Timmy Bancroft's narrow escape from the Stocks!
I was reading an old book recently, and was amazed to find some ‘shocking’ details about my Great-Grandfather Timothy Bancroft 1841-1900, who was known as Timmy.
It seems that Timmy was not the quiet unassuming farmer’s son I thought he was, because on 8th May 1856, when he was just 15 years of age, he was in front of the local Magistrates on a charge of drunkenness in the village of Cullingworth where he lived. Also with him was a Davy Lambert on the same charge. Each was fined five shillings plus costs….or the alternative to this fine would have been to spend six hours in the stocks at Haworth.
Following on from this revelation, I thought I would do a little research about the general attitude to drunkenness at the time, and about punishment of the stocks.
Around this time the local Temperance Magazine produced the following ‘fire and brimstone’ warning to pub landlords:
"If there is a business in which the candidates of hell are labouring, it is yours, and full well you know it.
Were it not a conscience killing business, you would not take the last sixpence from the trembling hand of the drunkard and give him in relief a poison that, ere the next rising sun, may send him to his tomb.
Were it not a demoralising traffic, you could not stand by unmoved, and see the last spark of mortality and virtue driven from the mind of a man by the poison you administer.
Were it not an inferior business you would not be so assiduous in servicing the devil with victims for his abode of endless misery, for he exalts over every drunkard you prepare for the drunkard’s doom.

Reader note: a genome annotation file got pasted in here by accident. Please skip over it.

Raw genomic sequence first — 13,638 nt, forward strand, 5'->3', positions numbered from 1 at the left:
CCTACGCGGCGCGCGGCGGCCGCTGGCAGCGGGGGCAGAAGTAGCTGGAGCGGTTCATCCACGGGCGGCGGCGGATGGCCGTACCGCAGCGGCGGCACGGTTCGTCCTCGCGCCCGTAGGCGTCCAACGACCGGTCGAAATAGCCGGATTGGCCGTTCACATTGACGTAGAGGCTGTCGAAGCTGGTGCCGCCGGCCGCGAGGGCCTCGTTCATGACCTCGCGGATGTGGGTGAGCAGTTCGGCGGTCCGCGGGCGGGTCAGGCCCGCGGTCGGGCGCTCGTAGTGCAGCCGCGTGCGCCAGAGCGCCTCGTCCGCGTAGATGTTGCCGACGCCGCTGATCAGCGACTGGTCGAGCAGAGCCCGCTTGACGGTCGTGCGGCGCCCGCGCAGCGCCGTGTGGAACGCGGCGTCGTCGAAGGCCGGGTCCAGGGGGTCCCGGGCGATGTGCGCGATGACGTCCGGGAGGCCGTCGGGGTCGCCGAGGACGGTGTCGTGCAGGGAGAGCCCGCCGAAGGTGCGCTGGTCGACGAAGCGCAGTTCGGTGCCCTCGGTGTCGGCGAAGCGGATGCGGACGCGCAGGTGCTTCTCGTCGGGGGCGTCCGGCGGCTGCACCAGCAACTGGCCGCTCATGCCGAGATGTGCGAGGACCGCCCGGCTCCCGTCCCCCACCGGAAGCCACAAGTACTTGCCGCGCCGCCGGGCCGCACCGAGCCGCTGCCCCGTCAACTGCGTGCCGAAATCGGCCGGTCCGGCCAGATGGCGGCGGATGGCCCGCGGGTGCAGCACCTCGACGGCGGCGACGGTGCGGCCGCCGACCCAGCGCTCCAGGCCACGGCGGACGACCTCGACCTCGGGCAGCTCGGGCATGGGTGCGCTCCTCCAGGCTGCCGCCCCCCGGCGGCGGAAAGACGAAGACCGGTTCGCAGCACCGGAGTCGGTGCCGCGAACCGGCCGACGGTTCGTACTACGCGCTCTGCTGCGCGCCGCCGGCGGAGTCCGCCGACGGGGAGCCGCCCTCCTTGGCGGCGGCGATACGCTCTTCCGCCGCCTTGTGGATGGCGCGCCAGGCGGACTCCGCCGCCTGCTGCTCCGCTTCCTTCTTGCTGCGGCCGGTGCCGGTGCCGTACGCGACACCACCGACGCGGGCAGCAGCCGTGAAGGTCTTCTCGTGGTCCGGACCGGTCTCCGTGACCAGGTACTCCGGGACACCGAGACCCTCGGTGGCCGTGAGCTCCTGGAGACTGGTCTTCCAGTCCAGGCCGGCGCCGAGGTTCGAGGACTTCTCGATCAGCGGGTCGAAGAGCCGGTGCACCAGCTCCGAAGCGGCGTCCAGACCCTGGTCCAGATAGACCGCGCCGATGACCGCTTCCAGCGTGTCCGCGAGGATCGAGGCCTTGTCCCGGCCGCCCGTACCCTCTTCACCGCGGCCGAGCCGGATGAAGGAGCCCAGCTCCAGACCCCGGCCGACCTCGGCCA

Then cease this business of ruin, ere the cry of humanity ceases and ere the wrath of angry heaven be poured out upon your head, for God has announced “a woe to him who putteth the bottle to his neighbour’s lips”.
The Stocks had been popular since medieval times, as a mild restraining device for minor offenders, and consisted of a wooden or iron frame to hold the head, hands or ankles. As can be seen from the photograph, the Haworth ones were of the ankle type. They were first introduced in 1376, when King Edward III had a law passed decreeing that every town and village had a set of Stocks. They were usually positioned in the most public place available in a town to give maximum humiliation to the offender, such as a village green or busy main road. The Haworth ones are situated outside the front of the Parish Church on the old main street, as can be seen in the photograph.
They have a plaque on them, which shows that they were restored in 1909, and they were possibly moved to this position at that time.
The use of Stocks as a means of punishment started to gradually disappear from the mid 1850’s and the last recorded use of the Stocks for punishment in the UK was at Adpar in West Wales in 1872.
As far as I know, Timmy did not spend his six hours in the Stocks at Haworth, so I assume his parents, Timothy and Sarah, coughed-up the five shillings fine and costs, to save the family embarrassment, and save young Timmy the humiliation.